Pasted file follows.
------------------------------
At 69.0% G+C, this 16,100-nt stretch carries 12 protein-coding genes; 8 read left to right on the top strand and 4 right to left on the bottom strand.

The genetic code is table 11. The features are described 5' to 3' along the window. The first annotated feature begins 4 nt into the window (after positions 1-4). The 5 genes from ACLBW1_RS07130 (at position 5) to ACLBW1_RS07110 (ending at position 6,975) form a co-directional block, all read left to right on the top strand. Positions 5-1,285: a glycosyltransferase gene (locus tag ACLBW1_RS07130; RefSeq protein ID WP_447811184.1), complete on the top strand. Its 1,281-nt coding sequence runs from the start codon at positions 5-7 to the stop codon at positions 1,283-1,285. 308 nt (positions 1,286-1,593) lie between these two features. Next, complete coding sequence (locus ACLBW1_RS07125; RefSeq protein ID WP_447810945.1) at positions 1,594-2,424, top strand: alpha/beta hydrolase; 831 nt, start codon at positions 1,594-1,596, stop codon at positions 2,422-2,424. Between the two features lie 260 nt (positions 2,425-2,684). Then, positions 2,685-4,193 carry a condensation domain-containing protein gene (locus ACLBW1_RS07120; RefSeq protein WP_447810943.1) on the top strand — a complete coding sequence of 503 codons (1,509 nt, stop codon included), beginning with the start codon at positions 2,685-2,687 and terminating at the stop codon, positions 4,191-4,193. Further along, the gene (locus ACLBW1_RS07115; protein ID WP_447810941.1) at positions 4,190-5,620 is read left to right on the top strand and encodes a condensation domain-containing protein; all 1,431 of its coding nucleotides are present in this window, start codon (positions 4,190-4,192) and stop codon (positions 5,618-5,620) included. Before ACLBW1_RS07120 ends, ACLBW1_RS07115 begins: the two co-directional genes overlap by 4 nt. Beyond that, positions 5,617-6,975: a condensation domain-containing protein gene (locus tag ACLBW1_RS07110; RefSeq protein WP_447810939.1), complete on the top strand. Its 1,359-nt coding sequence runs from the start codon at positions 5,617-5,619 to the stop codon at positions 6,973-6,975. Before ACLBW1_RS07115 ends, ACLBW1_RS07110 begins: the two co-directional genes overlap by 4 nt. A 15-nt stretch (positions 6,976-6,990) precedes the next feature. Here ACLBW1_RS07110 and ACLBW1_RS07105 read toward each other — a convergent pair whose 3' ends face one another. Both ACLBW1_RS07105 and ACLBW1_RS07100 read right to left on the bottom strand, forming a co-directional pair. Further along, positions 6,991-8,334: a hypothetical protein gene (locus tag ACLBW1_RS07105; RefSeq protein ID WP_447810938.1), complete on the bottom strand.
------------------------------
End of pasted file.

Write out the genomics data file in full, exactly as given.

At 69.0% G+C, this 16,100-nt stretch carries 12 protein-coding genes; 8 read left to right on the top strand and 4 right to left on the bottom strand.

The genetic code is table 11. The features are described 5' to 3' along the window. The first annotated feature begins 4 nt into the window (after positions 1-4). The 5 genes from ACLBW1_RS07130 (at position 5) to ACLBW1_RS07110 (ending at position 6,975) form a co-directional block, all read left to right on the top strand. Positions 5-1,285: a glycosyltransferase gene (locus tag ACLBW1_RS07130; RefSeq protein ID WP_447811184.1), complete on the top strand. Its 1,281-nt coding sequence runs from the start codon at positions 5-7 to the stop codon at positions 1,283-1,285. 308 nt (positions 1,286-1,593) lie between these two features. Next, complete coding sequence (locus ACLBW1_RS07125; RefSeq protein ID WP_447810945.1) at positions 1,594-2,424, top strand: alpha/beta hydrolase; 831 nt, start codon at positions 1,594-1,596, stop codon at positions 2,422-2,424. Between the two features lie 260 nt (positions 2,425-2,684). Then, positions 2,685-4,193 carry a condensation domain-containing protein gene (locus ACLBW1_RS07120; RefSeq protein WP_447810943.1) on the top strand — a complete coding sequence of 503 codons (1,509 nt, stop codon included), beginning with the start codon at positions 2,685-2,687 and terminating at the stop codon, positions 4,191-4,193. Further along, the gene (locus ACLBW1_RS07115; protein ID WP_447810941.1) at positions 4,190-5,620 is read left to right on the top strand and encodes a condensation domain-containing protein; all 1,431 of its coding nucleotides are present in this window, start codon (positions 4,190-4,192) and stop codon (positions 5,618-5,620) included. Before ACLBW1_RS07120 ends, ACLBW1_RS07115 begins: the two co-directional genes overlap by 4 nt. Beyond that, positions 5,617-6,975: a condensation domain-containing protein gene (locus tag ACLBW1_RS07110; RefSeq protein WP_447810939.1), complete on the top strand. Its 1,359-nt coding sequence runs from the start codon at positions 5,617-5,619 to the stop codon at positions 6,973-6,975. Before ACLBW1_RS07115 ends, ACLBW1_RS07110 begins: the two co-directional genes overlap by 4 nt. A 15-nt stretch (positions 6,976-6,990) precedes the next feature. Here ACLBW1_RS07110 and ACLBW1_RS07105 read toward each other — a convergent pair whose 3' ends face one another. Both ACLBW1_RS07105 and ACLBW1_RS07100 read right to left on the bottom strand, forming a co-directional pair. Further along, positions 6,991-8,334: a hypothetical protein gene (locus tag ACLBW1_RS07105; RefSeq protein ID WP_447810938.1), complete on the bottom strand.